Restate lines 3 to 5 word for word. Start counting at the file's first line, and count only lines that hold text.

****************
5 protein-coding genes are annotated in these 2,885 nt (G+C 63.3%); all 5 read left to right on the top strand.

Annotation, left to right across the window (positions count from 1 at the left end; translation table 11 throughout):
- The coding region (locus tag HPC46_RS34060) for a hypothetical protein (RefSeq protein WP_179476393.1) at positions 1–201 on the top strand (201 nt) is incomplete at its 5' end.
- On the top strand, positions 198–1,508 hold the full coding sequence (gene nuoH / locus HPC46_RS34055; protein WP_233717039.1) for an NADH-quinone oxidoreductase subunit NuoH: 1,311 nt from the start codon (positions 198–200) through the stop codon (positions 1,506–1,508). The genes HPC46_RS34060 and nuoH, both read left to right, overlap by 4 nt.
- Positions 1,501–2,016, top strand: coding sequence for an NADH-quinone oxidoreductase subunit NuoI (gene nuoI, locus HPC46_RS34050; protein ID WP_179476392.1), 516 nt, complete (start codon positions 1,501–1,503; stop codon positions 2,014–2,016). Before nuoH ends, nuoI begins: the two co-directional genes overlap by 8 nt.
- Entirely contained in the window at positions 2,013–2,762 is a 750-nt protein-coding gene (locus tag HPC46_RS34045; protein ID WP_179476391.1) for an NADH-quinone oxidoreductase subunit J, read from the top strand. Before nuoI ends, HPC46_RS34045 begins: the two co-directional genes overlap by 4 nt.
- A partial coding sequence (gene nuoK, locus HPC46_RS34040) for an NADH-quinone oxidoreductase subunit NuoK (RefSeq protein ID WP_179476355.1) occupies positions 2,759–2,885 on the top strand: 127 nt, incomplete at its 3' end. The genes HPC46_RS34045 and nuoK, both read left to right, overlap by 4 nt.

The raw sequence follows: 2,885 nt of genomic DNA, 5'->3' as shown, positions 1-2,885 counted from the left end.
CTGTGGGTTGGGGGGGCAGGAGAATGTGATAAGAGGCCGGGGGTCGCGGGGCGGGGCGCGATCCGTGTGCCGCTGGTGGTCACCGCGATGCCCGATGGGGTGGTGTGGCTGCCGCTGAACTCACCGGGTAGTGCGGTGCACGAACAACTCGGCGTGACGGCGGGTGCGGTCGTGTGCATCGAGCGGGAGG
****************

- The coding region (locus tag HPC46_RS34060) for a hypothetical protein (RefSeq protein WP_179476393.1) at positions 1–201 on the top strand (201 nt) is incomplete at its 5' end.
- On the top strand, positions 198–1,508 hold the full coding sequence (gene nuoH / locus HPC46_RS34055; protein WP_233717039.1) for an NADH-quinone oxidoreductase subunit NuoH: 1,311 nt from the start codon (positions 198–200) through the stop codon (positions 1,506–1,508). The genes HPC46_RS34060 and nuoH, both read left to right, overlap by 4 nt.
- Positions 1,501–2,016, top strand: coding sequence for an NADH-quinone oxidoreductase subunit NuoI (gene nuoI, locus HPC46_RS34050; protein ID WP_179476392.1), 516 nt, complete (start codon positions 1,501–1,503; stop codon positions 2,014–2,016). Before nuoH ends, nuoI begins: the two co-directional genes overlap by 8 nt.